Depending on grade, some septic systems also include a pump to move waste water through the system “Alternative” (non-conventional) systems have different components such as float switches, pumps, aerators, or disinfection devices, among others. The type of device depends on the system.

“When septic systems are properly designed, constructed, and maintained, they effectively reduce or eliminate most human health or environmental threats posed by pollutants in household wastewater. However, they require regular maintenance or they can fail. Septic systems need to be monitored to ensure that they work properly throughout their service lives.”
Regulation of Northern Virginia Septic Tank Systems
The Virginia Department of Health (VDH) has extensive rules to make certain septic systems do not cause health issues. They have also instigated the mandatory septic tank pump-out every five years in areas that are in danger of contamination from septic discharge. Franklin county and Chesapeake Bay area come under this rule. Northern Virginia real estate owners are required to obtain a certificate verifying their pump-out from authorized personnel certified by the Virginia Department of Health.
Northern Virginia Requirements for Septic Systems
Virginia law requires Northern Virginia real estate owners to have their septic tank pumped every 5 years. Without regular pumping, the sludge at the bottom of a septic tank or the grease at the top could be pumped into the drainfield, clogging the network of pipes that make up the drainfield and preventing the wastewater from percolating into the soil. Northern Virginia real estate buyers will want to ask for pump records from the current homebowner.
Title 5 conforming systems in Virginia can cost between $8,000.00 and $20,000.00, depending on the environmental factors of the site.Title 5 upgrades are required prior to a property transfer, so be sure to have this conversation with your Northern Virginia real estate agent.”

Alternative Systems

Virginia has laws regulating the maintenance and legal operation of alternative septic systems. Any non-conventional system is considered “alternative”. Eco-Flow, Sandfilter, puraflo and Advantex are a few examples. These systems have been available to Northern Virginia real estate owners over the past two decades.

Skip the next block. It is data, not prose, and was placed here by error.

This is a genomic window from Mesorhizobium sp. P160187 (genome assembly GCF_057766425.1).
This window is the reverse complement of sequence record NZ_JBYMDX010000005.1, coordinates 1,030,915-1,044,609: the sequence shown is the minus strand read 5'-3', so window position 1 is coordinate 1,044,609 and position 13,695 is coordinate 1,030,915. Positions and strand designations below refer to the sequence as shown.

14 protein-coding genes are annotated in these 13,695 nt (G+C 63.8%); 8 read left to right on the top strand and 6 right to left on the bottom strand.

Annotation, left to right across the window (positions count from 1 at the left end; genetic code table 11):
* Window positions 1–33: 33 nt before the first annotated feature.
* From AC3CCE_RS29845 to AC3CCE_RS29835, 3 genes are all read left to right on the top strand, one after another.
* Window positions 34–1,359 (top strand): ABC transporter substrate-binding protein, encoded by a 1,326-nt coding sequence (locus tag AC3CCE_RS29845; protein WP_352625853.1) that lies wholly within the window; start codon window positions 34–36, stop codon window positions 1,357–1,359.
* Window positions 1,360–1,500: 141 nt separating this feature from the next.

Maintain an Operations and Maintenance Manual

Maintain a relationship with a licensed operator (service contract)

Assure that the licensed operator visits, collects samples and makes adjustments as needed for proper maintenance of system and to be in compliance with the regulations.

Make the records available to anyone who purchases the property. In Loudoun County Virginia, an annual 1067 inspection is also required. The inspector must on the Loudoun County approved inspectors list.

The system type will determine the cost of inspections and maintenance, however it should not exceed a few hundred dollars per year, about the same or slightly less than the annual cost of public sewer bills. *When hiring contractors, be aware that Virginia licenses are separate for installers and operators. Contractors may carry both, or just one. Northern Virginia real estate owners should make sure it’s the right one for their needs.

Questions To Ask About Northern Virginia Septic Systems
  1. Does the seller have the drainfield plat from the county water & sewer authority? (If not, your agent can obtain one for you)
  2. How many bedrooms does the system rating cover? This information is often not contained in the listing.
  3. What type of system is in use? Conventional or alternative system? Does it have a concrete or steel tank? What is the tank size? Is there just a drainfield, or are there separate drywells or seepage pits?